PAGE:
(Diervilla Diervilla; D. trifida of Gray) Honeysuckle family

Flowers - Yellow, small, fragrant, 1 to 5 (usually 3) together on

a peduncle from upper leaf-axils. Calyx tube slender, elongated;

corolla narrowly funnel-form, about 3/4 in. long, its 5 lobes

spreading, 3 of them somewhat united; 5 stamens; 1 pistil

projecting. Stem: A smooth, branching shrub 2 to 4 ft. high.

Leaves. Opposite, oval, and taper-pointed, finely saw-edged.

Fruit: Slender, beaked pods crowned with the 5 calyx lobes.

Preferred Habitat - Dry or rocky soil, woodlands, hills.

Flowering Season - May-August.

Distribution - British Possessions southward to Michigan and

North Carolina.

The coral honeysuckle determined to woo the hummingbird by

wearing his favorite color; the twining white and yellow

honeysuckles of our porches chose for their benefactors the

sphinx moths, attracting them by delicious fragrance and deeply

hidden nectar in slender tubes that are visible even in the dark;

whereas the small-flowered bush honeysuckles still cater to the

bees which, in all probability, once sufficed for the entire

family. For them a conspicuous landing place has been provided in

the more highly colored lower lobe of this flower, from which the

visitor cannot fail to find the pocket full of nectar that swells

the base of the tube but when he alights, pollen laden from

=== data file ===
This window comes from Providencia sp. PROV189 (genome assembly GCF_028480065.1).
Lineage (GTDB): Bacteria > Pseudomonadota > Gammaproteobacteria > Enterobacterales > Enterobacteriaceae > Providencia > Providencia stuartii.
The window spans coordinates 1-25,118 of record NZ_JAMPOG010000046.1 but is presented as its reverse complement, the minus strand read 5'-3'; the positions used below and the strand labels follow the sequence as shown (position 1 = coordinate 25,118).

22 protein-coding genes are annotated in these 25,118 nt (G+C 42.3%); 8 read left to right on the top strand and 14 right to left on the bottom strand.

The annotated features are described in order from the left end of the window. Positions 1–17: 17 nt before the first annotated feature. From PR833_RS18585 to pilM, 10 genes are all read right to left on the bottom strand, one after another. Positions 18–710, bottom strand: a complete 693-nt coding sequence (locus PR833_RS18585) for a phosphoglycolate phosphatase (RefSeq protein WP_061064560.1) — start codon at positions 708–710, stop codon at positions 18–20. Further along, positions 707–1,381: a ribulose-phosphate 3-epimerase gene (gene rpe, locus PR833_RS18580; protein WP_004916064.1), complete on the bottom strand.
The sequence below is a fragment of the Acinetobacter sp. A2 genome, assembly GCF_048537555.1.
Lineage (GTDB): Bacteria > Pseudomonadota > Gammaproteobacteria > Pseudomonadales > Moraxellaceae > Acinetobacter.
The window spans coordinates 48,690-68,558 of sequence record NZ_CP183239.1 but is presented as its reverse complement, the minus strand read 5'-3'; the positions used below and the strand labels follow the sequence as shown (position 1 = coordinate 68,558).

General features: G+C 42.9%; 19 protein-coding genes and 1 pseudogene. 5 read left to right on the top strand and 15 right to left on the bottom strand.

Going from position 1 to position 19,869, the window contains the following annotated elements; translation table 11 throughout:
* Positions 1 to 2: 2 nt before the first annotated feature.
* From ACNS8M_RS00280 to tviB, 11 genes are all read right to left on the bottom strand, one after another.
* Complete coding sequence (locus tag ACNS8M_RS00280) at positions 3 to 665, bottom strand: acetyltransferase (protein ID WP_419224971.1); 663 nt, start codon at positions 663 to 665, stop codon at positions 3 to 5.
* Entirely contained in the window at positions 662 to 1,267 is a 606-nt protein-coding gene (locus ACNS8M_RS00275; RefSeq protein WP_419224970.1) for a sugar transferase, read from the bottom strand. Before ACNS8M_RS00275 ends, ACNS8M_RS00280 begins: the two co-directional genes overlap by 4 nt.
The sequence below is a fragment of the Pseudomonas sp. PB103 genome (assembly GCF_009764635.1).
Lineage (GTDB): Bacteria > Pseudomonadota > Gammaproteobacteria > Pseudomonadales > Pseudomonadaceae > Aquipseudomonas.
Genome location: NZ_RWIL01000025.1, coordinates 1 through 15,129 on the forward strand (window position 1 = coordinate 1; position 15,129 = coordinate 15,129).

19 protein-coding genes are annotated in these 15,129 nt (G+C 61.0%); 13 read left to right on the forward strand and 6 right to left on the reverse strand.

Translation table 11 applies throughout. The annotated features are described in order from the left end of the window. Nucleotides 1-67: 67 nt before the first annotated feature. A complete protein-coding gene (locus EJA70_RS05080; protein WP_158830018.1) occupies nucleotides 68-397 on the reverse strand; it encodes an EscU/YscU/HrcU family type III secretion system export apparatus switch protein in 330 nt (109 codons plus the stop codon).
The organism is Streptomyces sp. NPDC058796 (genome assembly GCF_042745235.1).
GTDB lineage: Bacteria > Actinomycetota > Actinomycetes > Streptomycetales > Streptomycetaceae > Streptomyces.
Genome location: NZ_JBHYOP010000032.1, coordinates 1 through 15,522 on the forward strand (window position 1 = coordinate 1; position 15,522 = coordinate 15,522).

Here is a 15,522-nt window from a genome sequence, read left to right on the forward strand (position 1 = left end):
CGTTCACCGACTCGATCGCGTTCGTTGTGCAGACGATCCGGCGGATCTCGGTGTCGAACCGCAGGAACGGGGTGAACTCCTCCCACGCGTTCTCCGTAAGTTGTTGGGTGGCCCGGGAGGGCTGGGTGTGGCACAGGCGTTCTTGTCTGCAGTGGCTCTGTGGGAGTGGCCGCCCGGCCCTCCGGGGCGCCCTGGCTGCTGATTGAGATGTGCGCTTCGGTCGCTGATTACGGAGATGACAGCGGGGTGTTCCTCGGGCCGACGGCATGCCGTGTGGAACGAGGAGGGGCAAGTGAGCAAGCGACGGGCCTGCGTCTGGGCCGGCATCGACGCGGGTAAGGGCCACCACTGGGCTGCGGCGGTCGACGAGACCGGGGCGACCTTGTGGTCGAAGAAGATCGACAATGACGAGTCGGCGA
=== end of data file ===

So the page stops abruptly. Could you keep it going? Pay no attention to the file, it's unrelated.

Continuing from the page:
another blossom, he must pay toll by leaving some of the

vitalizing dust on the projecting stigma before he feasts and

dusts himself afresh. After they have been plundered, and

consequently fertilized, all the honeysuckles change color, this

one taking on a deeper yellow to let the bees know the larder is

empty, that they may waste no precious time, but confine their

visits where they are needed. "Many flowers adapted to bees show

butterflies, hawk moths and hummingbirds as intruders," says

Professor Robertson; "and this is important, since it enables us

to understand how bee-flowers might become modified to suit them"

- just as certain of the honeysuckles have done. Once the

Oriental pink weigelias, grown in nearly every American garden,

were thought to belong to the Diervilla clan, from which

later-day systematists have banished them.

The EARLY FLY or TWIN HONEYSUCKLE (Lonicera ciliata), found in

moist, cool woods from Pennsylvania and Michigan far northward,

sends forth pairs of funnel-form, honey-yellow flowers, about

three-quarters of an inch long, with five, regular lobes, on a

slender footstalk from the leaf axils in May. It is a straggling,

shrubby bush from three to five feet tall. The opposite leaves

are thin, oval, bright green on both sides, the edges hairy. Two

little ovoid, light red berries follow the flowers.

Another species, a shrubby SWAMP FLY-HONEYSUCKLE (L.

oblongifolia), found in wet ground and bogs throughout a similar

range, blooming about two weeks later, coats the under side of

its young leaves with fine hairs to prevent their pores from

clogging with vapors arising from its moist retreats. The little

pale yellow flowers, also growing in pairs on a footstalk from

the leaf axils, have their tubular corollas strongly cleft into

two lips. Reddish markings within serve as pathfinders for the

bumblebee, who finds so much nectar at the base that a tiny

bulging pocket had to be provided to hold it. Sometimes the two

flowers join below like Siamese twins, in which case the pair of

crimson berries become more or less united.

"So we grew together,

Like to a double cherry, seeming parted."

One occasionally finds the pink and white twin-flowered TARTARIAN

BUSH HONEYSUCKLE (L. Tartarica) escaped from cultivation in the

Eastern States through the agency of birds which feast upon its

little round, red, translucent berries.